Listen to today's episode of StarDate on the web the same day it airs in high-quality streaming audio without any extra ads or announcements. Choose a $8 one-month pass, or listen every day for a year for just $30.
You are here
The Sun is moving southward now — a migration that will continue until the winter solstice, in December. For the people of Hawaii, that brings a bit of an oddity. One day this month, at local noon, the Sun will stand directly overhead. At that moment, objects like telephone poles and standing people will cast no shadows.
For the last few decades, that moment has been known as Lahaina Noon. “Lahaina” is a native Hawaiian word that means “cruel Sun” — a reference to the Sun’s intensity when it’s high in the sky.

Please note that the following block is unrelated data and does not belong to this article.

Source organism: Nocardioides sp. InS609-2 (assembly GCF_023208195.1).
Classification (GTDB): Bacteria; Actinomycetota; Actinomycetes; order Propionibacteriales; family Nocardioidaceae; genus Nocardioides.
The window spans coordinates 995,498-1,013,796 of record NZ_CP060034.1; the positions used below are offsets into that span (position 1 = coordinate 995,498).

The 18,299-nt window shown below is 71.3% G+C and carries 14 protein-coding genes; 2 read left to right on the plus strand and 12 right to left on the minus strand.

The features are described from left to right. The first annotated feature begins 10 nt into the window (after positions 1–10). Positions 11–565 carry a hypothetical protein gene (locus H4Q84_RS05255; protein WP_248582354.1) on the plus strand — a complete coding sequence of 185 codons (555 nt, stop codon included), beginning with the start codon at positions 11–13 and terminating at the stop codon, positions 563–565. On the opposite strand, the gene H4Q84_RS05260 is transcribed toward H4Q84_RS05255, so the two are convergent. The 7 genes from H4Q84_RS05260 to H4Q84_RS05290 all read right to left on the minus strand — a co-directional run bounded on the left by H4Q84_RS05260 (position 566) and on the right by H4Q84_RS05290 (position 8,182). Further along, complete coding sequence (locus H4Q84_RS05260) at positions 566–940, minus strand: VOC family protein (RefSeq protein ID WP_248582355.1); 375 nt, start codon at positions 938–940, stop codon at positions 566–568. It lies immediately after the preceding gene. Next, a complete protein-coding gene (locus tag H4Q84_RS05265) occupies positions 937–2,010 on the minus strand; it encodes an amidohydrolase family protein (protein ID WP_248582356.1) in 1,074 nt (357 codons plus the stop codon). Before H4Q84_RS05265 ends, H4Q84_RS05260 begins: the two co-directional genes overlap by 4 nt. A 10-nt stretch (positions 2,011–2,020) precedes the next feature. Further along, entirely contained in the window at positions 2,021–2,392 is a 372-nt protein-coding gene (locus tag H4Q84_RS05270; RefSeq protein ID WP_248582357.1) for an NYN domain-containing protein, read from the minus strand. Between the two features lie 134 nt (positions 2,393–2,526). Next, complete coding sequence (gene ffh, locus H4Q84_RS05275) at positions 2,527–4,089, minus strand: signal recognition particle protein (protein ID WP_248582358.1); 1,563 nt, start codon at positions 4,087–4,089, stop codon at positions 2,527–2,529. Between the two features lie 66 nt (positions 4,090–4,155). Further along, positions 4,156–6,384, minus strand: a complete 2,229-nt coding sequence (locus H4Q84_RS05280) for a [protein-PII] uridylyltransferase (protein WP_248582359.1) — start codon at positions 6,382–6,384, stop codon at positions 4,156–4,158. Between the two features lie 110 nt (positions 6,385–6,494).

The Sun stands directly overhead across a limited range — from the Tropic of Cancer, at 23 and a half degrees north latitude, to the Tropic of Capricorn, at 23 and a half degrees south. Hawaii is the only American state within that band, so the rest of the country misses out on the experience.
Within that geographic range, the Sun passes overhead twice per year — once as it heads north, and again when it heads south. From Hawaii, the Sun stood overhead in May. And now, it’s doing it again, working its way across the islands from north to south. It hit the northern tip of the state a few days ago. It’ll stand above Honolulu on Tuesday, Hilo on the 24th, and the southern tip of the island of Hawaii on the 28th.
A sculpture in Honolulu celebrates the event. The wavy metal structure, called Sky Gate, casts a perfectly round shadow at that moment — the moment of Lahaina Noon.
Script by Damond Benningfield